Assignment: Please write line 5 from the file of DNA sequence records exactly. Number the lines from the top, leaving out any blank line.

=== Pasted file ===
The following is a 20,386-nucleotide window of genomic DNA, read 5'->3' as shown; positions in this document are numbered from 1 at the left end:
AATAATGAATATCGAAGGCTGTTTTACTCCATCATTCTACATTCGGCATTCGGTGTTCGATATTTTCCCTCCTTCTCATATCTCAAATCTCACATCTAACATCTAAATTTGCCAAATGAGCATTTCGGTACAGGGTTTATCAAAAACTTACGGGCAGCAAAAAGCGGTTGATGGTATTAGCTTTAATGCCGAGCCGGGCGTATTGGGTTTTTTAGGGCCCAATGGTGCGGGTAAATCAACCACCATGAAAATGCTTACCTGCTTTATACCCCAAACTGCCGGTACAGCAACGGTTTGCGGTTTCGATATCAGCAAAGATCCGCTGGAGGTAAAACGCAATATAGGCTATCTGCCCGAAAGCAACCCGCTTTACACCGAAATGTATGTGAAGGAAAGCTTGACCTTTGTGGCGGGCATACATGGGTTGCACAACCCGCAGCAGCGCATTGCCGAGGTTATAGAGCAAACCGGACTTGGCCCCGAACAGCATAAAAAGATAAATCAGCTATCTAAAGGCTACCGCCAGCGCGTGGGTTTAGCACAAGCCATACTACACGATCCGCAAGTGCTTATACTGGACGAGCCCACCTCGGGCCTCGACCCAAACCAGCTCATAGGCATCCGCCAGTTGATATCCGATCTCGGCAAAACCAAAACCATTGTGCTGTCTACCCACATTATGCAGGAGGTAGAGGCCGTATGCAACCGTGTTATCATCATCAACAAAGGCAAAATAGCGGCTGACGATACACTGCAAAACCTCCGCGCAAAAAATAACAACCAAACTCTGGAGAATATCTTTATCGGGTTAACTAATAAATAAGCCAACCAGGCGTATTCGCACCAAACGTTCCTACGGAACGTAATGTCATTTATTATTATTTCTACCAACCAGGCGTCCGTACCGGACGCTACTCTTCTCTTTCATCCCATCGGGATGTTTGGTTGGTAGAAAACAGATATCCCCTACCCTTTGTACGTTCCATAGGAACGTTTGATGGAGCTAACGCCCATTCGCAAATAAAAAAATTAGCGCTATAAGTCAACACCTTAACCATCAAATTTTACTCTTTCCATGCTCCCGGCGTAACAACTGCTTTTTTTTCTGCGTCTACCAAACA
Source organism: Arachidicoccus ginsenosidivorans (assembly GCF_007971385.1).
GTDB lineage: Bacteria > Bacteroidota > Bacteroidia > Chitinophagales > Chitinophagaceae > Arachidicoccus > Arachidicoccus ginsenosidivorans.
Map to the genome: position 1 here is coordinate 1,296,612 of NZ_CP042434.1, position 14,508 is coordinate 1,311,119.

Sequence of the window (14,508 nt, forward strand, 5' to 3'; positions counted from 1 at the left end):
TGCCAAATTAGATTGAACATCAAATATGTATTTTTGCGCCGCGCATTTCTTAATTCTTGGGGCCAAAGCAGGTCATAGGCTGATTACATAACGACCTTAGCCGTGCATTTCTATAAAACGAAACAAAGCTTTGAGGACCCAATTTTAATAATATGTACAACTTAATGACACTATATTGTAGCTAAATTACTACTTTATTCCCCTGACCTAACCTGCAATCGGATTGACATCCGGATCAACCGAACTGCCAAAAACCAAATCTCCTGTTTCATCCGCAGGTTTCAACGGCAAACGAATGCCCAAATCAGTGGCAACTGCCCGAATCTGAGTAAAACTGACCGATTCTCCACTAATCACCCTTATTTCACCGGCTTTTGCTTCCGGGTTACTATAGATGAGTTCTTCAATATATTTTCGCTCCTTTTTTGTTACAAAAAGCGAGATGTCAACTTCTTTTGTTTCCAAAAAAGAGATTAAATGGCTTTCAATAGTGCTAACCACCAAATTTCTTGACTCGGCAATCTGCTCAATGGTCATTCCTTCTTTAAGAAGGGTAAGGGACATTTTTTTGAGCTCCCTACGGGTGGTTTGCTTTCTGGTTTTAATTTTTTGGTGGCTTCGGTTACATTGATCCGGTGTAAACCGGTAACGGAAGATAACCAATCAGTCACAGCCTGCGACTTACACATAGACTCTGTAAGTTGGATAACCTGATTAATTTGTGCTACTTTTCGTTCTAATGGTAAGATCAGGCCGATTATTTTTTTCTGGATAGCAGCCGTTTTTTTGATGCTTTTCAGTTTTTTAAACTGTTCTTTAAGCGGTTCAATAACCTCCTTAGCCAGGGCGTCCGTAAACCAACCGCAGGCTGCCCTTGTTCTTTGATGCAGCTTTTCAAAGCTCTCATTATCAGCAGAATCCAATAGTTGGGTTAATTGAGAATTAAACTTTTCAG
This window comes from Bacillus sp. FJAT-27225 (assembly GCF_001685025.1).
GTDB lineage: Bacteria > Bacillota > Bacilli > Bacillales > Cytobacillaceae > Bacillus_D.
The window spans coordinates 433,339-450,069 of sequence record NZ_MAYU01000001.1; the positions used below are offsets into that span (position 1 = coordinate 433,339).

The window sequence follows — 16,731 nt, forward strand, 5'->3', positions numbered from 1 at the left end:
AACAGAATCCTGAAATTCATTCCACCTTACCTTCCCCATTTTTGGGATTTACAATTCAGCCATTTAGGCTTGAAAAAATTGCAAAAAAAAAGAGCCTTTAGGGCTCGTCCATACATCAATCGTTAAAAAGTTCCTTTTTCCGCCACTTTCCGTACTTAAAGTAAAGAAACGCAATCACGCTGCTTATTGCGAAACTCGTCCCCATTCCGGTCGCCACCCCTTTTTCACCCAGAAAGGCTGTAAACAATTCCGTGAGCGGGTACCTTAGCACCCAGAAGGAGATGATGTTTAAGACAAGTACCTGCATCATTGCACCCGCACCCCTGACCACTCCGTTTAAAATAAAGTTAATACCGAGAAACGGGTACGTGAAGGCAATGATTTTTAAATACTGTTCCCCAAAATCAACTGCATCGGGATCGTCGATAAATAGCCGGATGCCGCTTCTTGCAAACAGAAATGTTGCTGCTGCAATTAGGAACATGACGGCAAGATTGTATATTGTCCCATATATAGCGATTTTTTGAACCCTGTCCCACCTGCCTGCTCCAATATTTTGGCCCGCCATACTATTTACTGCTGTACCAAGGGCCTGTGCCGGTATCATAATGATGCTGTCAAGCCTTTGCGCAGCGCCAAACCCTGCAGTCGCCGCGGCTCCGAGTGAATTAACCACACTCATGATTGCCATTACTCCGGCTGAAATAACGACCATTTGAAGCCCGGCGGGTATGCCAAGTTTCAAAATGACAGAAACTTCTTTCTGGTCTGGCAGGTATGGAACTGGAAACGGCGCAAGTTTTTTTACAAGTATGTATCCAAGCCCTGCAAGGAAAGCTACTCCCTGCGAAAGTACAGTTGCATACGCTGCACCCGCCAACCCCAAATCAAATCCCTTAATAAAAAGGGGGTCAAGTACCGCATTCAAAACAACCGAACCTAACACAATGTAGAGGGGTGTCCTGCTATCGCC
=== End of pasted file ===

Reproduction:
Map to the genome: position 1 here is coordinate 1,296,612 of NZ_CP042434.1, position 14,508 is coordinate 1,311,119.